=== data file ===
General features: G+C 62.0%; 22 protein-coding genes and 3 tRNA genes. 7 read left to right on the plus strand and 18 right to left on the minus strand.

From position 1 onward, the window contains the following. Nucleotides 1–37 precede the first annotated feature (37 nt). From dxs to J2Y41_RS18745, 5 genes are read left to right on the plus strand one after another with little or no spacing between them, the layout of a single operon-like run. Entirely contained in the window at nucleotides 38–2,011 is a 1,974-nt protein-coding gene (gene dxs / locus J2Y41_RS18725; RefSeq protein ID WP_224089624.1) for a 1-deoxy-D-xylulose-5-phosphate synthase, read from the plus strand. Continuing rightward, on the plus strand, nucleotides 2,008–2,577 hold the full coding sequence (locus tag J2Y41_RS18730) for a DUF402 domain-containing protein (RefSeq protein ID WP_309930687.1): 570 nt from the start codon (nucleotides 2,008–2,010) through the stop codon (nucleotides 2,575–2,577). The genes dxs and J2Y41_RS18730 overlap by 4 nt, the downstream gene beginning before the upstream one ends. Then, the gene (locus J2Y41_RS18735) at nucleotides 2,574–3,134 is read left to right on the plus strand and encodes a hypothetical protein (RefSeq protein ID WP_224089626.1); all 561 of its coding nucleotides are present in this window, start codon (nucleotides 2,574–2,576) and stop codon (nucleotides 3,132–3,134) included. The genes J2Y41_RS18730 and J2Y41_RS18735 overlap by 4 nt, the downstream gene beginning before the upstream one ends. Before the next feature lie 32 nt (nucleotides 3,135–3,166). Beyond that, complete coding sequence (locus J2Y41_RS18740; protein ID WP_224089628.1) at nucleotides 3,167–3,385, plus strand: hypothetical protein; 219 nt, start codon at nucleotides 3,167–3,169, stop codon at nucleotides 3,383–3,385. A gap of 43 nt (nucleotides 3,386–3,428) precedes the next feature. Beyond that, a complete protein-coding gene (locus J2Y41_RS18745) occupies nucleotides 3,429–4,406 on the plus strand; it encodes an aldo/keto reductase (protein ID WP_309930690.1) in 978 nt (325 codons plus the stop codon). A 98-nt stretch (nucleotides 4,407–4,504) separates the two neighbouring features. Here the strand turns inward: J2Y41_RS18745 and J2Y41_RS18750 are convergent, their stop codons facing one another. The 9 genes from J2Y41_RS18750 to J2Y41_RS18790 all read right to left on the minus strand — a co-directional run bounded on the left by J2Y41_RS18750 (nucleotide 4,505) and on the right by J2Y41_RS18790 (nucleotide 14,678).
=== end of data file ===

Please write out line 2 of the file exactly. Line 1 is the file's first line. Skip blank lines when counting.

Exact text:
From position 1 onward, the window contains the following. Nucleotides 1–37 precede the first annotated feature (37 nt). From dxs to J2Y41_RS18745, 5 genes are read left to right on the plus strand one after another with little or no spacing between them, the layout of a single operon-like run. Entirely contained in the window at nucleotides 38–2,011 is a 1,974-nt protein-coding gene (gene dxs / locus J2Y41_RS18725; RefSeq protein ID WP_224089624.1) for a 1-deoxy-D-xylulose-5-phosphate synthase, read from the plus strand. Continuing rightward, on the plus strand, nucleotides 2,008–2,577 hold the full coding sequence (locus tag J2Y41_RS18730) for a DUF402 domain-containing protein (RefSeq protein ID WP_309930687.1): 570 nt from the start codon (nucleotides 2,008–2,010) through the stop codon (nucleotides 2,575–2,577). The genes dxs and J2Y41_RS18730 overlap by 4 nt, the downstream gene beginning before the upstream one ends. Then, the gene (locus J2Y41_RS18735) at nucleotides 2,574–3,134 is read left to right on the plus strand and encodes a hypothetical protein (RefSeq protein ID WP_224089626.1); all 561 of its coding nucleotides are present in this window, start codon (nucleotides 2,574–2,576) and stop codon (nucleotides 3,132–3,134) included. The genes J2Y41_RS18730 and J2Y41_RS18735 overlap by 4 nt, the downstream gene beginning before the upstream one ends. Before the next feature lie 32 nt (nucleotides 3,135–3,166). Beyond that, complete coding sequence (locus J2Y41_RS18740; protein ID WP_224089628.1) at nucleotides 3,167–3,385, plus strand: hypothetical protein; 219 nt, start codon at nucleotides 3,167–3,169, stop codon at nucleotides 3,383–3,385. A gap of 43 nt (nucleotides 3,386–3,428) precedes the next feature. Beyond that, a complete protein-coding gene (locus J2Y41_RS18745) occupies nucleotides 3,429–4,406 on the plus strand; it encodes an aldo/keto reductase (protein ID WP_309930690.1) in 978 nt (325 codons plus the stop codon). A 98-nt stretch (nucleotides 4,407–4,504) separates the two neighbouring features. Here the strand turns inward: J2Y41_RS18745 and J2Y41_RS18750 are convergent, their stop codons facing one another. The 9 genes from J2Y41_RS18750 to J2Y41_RS18790 all read right to left on the minus strand — a co-directional run bounded on the left by J2Y41_RS18750 (nucleotide 4,505) and on the right by J2Y41_RS18790 (nucleotide 14,678).